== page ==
Written by Kelley Keehn
Thursday, February 11th, 2021
Are you part of the Sandwich Generation?
If you're someone who's supporting both your children and your parents, then you're part of this group. This term usually refers to people in their 30s and 40s, but more and more people are starting to fit in this sandwich.
As parents age and are living longer, they may not have saved enough for those extra golden years. Adult children may also be taking extended withdrawals from the bank of mom and dad. If you're in the middle of all this, you're likely feeling financially squished.
Putting Financial Goals on Hold
According to a survey by FP Canada and Chartwell Retirement Residences, one in four "Sandwich Generation" Canadians expect to put their own financial goals on hold as a result of providing financial assistance to both their children and their parents.
- 30% who have children and at least one living parent, say they expect that they will need to provide financial assistance to both their children and parent(s) in the future.
- Women (35%) are more likely than men (22%) to say they will need to provide financial assistance to both their children and parent(s).
Talk to Your Loved Ones About Your Financial Situation
"Even though Canadians are worried about the future, many tend to avoid having important financial conversations with their family members," says Sharon Henderson, Vice President of Marketing and Communications with Chartwell Retirement Residences.
It's especially hard to have the money talk with your parents. This is a taboo for many people, but you want to open up the lines of communication before a medical urgency requires a major decision like moving to a long-term care facility or residence.
"Many of our clients face decisions that make them decide – is it time for Mom to move into a home, or can we look after her best here?" says Shawn Todd, fee-only Certified Financial Planner with Ecivda Financial Planning Boutique. "It can be difficult to plan on an event like this."
Are You Missing Out on Tax Credits and Assistance Programs?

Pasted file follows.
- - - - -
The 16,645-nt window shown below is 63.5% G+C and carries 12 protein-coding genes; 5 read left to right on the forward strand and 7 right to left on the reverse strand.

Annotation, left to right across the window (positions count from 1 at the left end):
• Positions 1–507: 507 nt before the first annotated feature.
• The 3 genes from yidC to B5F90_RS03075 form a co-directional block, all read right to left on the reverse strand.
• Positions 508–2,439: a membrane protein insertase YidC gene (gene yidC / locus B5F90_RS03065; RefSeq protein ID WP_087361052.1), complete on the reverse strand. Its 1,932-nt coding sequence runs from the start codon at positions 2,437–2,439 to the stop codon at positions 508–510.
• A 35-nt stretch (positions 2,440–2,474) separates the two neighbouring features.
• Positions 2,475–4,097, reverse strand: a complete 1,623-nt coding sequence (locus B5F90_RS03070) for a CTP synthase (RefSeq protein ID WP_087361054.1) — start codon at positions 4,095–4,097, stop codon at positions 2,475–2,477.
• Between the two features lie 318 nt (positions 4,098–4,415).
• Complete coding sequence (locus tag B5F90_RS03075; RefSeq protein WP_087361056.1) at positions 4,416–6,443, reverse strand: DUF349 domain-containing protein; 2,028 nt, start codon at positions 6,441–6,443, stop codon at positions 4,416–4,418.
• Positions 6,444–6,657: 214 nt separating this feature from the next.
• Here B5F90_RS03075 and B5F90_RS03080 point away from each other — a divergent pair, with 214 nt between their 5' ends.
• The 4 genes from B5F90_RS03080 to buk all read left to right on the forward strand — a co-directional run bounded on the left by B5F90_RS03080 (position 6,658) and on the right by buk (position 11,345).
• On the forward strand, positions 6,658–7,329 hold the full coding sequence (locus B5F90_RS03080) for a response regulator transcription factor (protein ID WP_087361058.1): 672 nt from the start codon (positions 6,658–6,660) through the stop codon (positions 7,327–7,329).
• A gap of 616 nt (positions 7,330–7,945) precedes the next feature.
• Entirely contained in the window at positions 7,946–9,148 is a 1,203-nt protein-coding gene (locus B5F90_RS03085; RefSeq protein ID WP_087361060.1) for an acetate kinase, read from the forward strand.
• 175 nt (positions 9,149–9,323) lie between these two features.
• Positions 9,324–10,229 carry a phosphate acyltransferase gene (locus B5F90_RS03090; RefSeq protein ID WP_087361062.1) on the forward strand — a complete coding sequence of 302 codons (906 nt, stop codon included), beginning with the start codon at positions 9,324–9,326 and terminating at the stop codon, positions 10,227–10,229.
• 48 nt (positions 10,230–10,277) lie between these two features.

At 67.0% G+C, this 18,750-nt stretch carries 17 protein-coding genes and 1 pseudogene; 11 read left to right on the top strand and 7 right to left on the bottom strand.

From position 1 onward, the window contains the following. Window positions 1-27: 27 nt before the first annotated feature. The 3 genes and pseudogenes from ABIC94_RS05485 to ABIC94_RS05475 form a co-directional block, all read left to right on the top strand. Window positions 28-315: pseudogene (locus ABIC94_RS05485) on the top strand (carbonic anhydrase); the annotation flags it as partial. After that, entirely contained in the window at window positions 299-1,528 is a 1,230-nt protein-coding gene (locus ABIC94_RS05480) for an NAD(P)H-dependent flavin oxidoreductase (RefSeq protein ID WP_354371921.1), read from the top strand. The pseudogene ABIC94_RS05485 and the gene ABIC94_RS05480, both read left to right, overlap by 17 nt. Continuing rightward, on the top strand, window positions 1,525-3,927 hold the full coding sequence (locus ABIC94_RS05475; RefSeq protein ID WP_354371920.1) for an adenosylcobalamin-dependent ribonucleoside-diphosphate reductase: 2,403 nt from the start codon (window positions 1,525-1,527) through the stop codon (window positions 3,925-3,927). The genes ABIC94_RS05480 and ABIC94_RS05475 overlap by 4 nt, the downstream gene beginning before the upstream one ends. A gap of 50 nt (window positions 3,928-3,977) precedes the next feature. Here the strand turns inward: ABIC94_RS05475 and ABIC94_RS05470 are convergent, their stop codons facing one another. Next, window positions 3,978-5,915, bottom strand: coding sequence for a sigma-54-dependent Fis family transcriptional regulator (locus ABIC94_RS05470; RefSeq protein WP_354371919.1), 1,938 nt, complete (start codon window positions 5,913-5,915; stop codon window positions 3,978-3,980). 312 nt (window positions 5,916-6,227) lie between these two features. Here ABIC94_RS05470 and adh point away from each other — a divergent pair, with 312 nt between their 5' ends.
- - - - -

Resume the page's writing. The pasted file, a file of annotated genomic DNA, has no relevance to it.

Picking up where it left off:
The survey also revealed that less than half of Canadians (47%) are familiar with any of the tax credits and financial assistance programs that are available to help them support their adult children and aging parents, including those related to post-secondary costs and home renovations to accommodate seniors.
Considerations for Aging Parents:
- Eligible Dependent Tax Credit: For single adults (not claiming the spouse/common-law partner credit) responsible for financial care of a relative
- Canada Caregiver Credit: If providing support to a mentally or physically incapacitated parent or grandparent
- Disability Tax Credit: Some parents who are in poor health may meet the eligibility for this credit
- Attendant Care or Care in a Facility: Some nursing care costs may be eligible
Considerations for Raising Children:
- RESPs – for education savings (56% of parents are not taking advantage of the savings grant offered)
- In-Trust Accounts – for savings for children's non-educational expenses such as cars and weddings
- Claiming childcare expenses
- Filing taxes - Lower-income families may be eligible for Canada Learning Bond, and Canada Education Savings Grant (CESG)
- Eligible Tuition Fees
- Student Loans - Claiming a tax credit for interest paid on a student loan
- Trusts - in the case of adult children who are not financially independent or responsible, parents may want to consider using family trusts for wealth distribution at death as a control measure
- Canada child benefit (CCB)
Don't Feel Sandwiched!
Take time to explore these tax breaks and benefits. If you're considered eligible, it may help ease the financial pressure of supporting both your kids and your parents.